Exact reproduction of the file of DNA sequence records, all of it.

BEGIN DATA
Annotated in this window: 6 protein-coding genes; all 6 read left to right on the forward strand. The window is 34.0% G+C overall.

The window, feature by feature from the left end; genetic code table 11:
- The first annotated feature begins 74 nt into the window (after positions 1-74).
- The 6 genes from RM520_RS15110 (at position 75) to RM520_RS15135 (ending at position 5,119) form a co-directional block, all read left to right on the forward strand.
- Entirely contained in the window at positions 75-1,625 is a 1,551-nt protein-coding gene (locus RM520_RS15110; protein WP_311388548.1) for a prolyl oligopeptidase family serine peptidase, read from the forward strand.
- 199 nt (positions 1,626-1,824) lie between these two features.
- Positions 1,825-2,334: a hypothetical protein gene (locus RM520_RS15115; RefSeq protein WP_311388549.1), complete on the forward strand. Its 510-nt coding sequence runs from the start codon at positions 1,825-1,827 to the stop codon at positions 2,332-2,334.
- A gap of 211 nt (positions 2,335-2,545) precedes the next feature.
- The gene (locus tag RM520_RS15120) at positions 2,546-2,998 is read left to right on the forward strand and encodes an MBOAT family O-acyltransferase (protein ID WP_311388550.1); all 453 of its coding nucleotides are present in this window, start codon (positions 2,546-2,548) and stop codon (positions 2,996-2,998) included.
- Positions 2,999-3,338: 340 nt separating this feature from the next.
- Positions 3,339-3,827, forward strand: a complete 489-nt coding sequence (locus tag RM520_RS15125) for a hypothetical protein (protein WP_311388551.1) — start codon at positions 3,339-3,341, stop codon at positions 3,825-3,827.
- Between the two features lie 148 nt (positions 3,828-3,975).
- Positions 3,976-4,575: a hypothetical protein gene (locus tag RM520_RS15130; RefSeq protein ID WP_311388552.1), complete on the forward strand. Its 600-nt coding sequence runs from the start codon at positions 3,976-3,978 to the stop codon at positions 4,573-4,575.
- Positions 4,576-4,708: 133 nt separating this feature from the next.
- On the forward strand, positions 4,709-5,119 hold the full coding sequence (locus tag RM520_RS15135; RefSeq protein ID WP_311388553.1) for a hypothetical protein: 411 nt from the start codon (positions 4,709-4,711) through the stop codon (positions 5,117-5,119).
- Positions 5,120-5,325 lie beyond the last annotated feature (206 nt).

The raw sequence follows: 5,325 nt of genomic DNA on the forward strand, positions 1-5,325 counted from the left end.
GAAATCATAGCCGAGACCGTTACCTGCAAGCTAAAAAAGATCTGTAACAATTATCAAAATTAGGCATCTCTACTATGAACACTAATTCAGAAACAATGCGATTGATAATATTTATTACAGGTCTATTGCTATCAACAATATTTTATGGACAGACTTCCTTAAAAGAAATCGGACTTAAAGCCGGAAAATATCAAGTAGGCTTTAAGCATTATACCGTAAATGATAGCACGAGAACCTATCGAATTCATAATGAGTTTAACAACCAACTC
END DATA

Annotated in this window: 6 protein-coding genes; all 6 read left to right on the forward strand. The window is 34.0% G+C overall.

The window, feature by feature from the left end; genetic code table 11:
- The first annotated feature begins 74 nt into the window (after positions 1-74).
- The 6 genes from RM520_RS15110 (at position 75) to RM520_RS15135 (ending at position 5,119) form a co-directional block, all read left to right on the forward strand.
- Entirely contained in the window at positions 75-1,625 is a 1,551-nt protein-coding gene (locus RM520_RS15110; protein WP_311388548.1) for a prolyl oligopeptidase family serine peptidase, read from the forward strand.
- 199 nt (positions 1,626-1,824) lie between these two features.
- Positions 1,825-2,334: a hypothetical protein gene (locus RM520_RS15115; RefSeq protein WP_311388549.1), complete on the forward strand. Its 510-nt coding sequence runs from the start codon at positions 1,825-1,827 to the stop codon at positions 2,332-2,334.
- A gap of 211 nt (positions 2,335-2,545) precedes the next feature.
- The gene (locus tag RM520_RS15120) at positions 2,546-2,998 is read left to right on the forward strand and encodes an MBOAT family O-acyltransferase (protein ID WP_311388550.1); all 453 of its coding nucleotides are present in this window, start codon (positions 2,546-2,548) and stop codon (positions 2,996-2,998) included.
- Positions 2,999-3,338: 340 nt separating this feature from the next.
- Positions 3,339-3,827, forward strand: a complete 489-nt coding sequence (locus tag RM520_RS15125) for a hypothetical protein (protein WP_311388551.1) — start codon at positions 3,339-3,341, stop codon at positions 3,825-3,827.
- Between the two features lie 148 nt (positions 3,828-3,975).
- Positions 3,976-4,575: a hypothetical protein gene (locus tag RM520_RS15130; RefSeq protein ID WP_311388552.1), complete on the forward strand. Its 600-nt coding sequence runs from the start codon at positions 3,976-3,978 to the stop codon at positions 4,573-4,575.
- Positions 4,576-4,708: 133 nt separating this feature from the next.
- On the forward strand, positions 4,709-5,119 hold the full coding sequence (locus tag RM520_RS15135; RefSeq protein ID WP_311388553.1) for a hypothetical protein: 411 nt from the start codon (positions 4,709-4,711) through the stop codon (positions 5,117-5,119).
- Positions 5,120-5,325 lie beyond the last annotated feature (206 nt).

The raw sequence follows: 5,325 nt of genomic DNA on the forward strand, positions 1-5,325 counted from the left end.
GAAATCATAGCCGAGACCGTTACCTGCAAGCTAAAAAAGATCTGTAACAATTATCAAAATTAGGCATCTCTACTATGAACACTAATTCAGAAACAATGCGATTGATAATATTTATTACAGGTCTATTGCTATCAACAATATTTTATGGACAGACTTCCTTAAAAGAAATCGGACTTAAAGCCGGAAAATATCAAGTAGGCTTTAAGCATTATACCGTAAATGATAGCACGAGAACCTATCGAATTCATAATGAGTTTAACAACCAACTC